How are memories formed when sleeping? Research led by Dr Thomas Schreiner, head of the Emmy Noether junior research group at LMU’s Department of Psychology, demonstrated a direct relationship between the emergence of certain sleep-related brain activity patterns and the reactivation of memory contents during sleep in 2021.
However, it was still unclear whether these rhythms were orchestrated by a central pacemaker. So the researchers joined up with scientists from the Max Planck Institute for Human Development in Berlin and the University of Oxford to reanalyze the data. Their results have identified respiration as a potential pacemaker. “That is to say, our breathing influences how memories are consolidated during sleep,” says Schreiner.
Learning processes investigated in the sleep laboratory
For their original study, the researchers showed 20 study participants 120 images over the course of two sessions. All the pictures were associated with certain words. Then the participants slept for around two hours in the sleep laboratory. When they awoke, they were questioned about the associations they had learned. During the entire learning and sleep period, their brain activity was recorded by means of EEG, along with their breathing.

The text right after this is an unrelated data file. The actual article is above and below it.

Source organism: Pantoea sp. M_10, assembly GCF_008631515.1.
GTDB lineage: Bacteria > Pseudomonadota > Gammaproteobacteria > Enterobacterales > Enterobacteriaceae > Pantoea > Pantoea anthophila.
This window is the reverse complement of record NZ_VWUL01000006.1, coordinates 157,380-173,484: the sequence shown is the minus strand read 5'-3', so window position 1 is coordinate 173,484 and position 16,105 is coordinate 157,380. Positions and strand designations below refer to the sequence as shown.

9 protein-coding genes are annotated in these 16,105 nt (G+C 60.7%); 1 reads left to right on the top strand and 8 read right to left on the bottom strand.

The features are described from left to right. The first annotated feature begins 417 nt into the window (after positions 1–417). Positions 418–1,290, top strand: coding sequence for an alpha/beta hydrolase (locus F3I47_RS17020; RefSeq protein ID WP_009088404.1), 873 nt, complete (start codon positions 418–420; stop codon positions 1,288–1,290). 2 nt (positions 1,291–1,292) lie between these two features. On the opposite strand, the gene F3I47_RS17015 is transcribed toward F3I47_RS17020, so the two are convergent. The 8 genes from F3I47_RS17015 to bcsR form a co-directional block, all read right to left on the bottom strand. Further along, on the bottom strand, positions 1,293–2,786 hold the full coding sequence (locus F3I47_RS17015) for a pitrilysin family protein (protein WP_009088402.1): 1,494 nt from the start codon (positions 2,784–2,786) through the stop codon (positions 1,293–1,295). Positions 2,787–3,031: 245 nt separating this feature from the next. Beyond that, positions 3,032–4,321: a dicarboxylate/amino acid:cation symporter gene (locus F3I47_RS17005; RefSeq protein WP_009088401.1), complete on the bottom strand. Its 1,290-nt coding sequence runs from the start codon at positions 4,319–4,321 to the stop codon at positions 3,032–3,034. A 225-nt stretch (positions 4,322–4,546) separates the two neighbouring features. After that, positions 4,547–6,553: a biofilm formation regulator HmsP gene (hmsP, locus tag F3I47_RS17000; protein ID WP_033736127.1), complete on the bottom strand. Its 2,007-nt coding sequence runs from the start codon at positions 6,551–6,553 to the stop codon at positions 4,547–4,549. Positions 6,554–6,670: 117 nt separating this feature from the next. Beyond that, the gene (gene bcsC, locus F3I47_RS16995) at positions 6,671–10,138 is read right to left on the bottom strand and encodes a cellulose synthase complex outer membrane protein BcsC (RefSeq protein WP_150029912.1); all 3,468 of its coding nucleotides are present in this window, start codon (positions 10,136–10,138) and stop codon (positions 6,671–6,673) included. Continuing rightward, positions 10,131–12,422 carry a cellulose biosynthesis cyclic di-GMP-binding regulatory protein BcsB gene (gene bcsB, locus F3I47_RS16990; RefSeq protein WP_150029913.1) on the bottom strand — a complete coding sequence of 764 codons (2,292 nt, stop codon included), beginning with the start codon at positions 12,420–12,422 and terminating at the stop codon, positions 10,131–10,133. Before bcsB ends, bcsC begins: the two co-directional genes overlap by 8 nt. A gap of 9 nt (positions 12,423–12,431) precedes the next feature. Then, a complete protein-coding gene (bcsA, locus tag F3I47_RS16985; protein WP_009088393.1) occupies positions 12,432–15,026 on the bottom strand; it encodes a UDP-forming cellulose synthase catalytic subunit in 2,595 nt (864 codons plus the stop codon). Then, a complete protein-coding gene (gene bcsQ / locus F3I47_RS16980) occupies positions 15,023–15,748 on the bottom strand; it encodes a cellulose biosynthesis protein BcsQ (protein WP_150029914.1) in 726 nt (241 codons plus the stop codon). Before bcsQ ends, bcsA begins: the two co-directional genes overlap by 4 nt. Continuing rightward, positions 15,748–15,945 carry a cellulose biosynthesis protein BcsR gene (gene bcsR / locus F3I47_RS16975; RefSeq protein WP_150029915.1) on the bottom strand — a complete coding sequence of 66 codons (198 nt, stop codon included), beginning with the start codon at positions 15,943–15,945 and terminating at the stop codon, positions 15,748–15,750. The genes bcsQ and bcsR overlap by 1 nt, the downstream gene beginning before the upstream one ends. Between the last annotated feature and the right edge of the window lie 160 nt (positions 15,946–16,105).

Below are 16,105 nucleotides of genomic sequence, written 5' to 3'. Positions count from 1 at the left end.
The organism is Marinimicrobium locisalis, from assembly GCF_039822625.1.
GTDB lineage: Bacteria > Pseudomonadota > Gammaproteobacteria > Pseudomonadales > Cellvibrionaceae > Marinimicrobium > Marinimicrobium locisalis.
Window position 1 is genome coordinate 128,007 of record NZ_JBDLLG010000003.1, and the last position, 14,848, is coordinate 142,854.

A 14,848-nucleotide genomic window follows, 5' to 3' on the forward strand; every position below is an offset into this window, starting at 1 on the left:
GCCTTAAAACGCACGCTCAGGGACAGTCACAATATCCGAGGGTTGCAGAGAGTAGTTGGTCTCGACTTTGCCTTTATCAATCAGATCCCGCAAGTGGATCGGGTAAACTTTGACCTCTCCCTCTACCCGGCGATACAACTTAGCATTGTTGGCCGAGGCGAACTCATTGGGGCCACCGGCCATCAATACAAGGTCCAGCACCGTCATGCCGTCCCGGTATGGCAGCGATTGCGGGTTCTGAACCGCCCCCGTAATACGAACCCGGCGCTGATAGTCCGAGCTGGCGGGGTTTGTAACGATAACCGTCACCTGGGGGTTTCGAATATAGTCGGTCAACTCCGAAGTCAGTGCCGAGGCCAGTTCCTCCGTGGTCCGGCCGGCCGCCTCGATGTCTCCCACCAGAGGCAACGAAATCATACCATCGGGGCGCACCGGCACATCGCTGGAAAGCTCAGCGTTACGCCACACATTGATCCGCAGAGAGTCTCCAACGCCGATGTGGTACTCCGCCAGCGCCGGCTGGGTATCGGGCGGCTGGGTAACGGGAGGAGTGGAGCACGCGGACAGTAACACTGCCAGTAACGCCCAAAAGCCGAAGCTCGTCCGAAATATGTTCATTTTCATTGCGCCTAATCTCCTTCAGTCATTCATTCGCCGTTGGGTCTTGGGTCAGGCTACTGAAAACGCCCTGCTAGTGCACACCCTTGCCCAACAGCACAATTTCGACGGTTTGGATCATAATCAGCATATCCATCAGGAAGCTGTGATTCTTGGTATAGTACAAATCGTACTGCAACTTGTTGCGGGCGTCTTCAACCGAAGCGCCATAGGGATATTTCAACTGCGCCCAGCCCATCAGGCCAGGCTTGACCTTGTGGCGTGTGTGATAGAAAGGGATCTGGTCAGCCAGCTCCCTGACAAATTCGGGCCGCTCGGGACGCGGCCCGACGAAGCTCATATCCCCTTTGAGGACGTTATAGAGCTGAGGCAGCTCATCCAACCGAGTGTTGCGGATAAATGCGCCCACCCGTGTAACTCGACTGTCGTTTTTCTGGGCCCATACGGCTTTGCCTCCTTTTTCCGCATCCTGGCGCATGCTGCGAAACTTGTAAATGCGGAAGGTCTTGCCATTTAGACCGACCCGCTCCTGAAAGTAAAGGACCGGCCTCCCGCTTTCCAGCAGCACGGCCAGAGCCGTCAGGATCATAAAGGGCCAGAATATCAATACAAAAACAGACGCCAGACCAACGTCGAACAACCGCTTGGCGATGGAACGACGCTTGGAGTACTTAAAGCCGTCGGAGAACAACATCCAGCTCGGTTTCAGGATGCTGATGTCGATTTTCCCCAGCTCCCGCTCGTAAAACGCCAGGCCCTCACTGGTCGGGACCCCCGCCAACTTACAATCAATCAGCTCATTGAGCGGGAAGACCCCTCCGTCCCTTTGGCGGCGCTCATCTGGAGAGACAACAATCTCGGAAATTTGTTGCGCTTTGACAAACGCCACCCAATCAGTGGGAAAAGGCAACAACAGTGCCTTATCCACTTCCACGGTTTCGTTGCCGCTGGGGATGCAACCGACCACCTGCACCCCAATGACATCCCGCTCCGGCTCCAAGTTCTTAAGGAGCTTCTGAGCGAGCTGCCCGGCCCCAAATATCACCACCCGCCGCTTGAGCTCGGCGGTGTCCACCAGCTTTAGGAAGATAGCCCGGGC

The researchers discovered that previously learned contents were spontaneously reactivated by the sleeping brain during the presence of so-called slow oscillations and sleep spindles (short phases of increased brain activity). “The precision of the coupling of these sleep-related brain rhythms increases from childhood to adolescence and then declines again during ageing,” says Schreiner.
Breathing and brain activity are linked
Because respiration frequency also changes with age, the researchers then analyzed the data in relation to the recorded breathing and were able to establish a connection between them: “Our results show that our breathing and the emergence of characteristic slow oscillation and spindle patterns are linked,” says Schreiner. “Although other studies had already established a connection between breathing and cognition during wake, our work makes clear that respiration is also important for memory processing during sleep.”
Older people often suffer from sleep disorders, respiratory disorders, and declining memory function. Schreiner plans to further investigate whether there are connections between these phenomena and whether interventions – such as the use of CPAP masks, which are already used to treat sleep apnea – make sense from a cognitive perspective.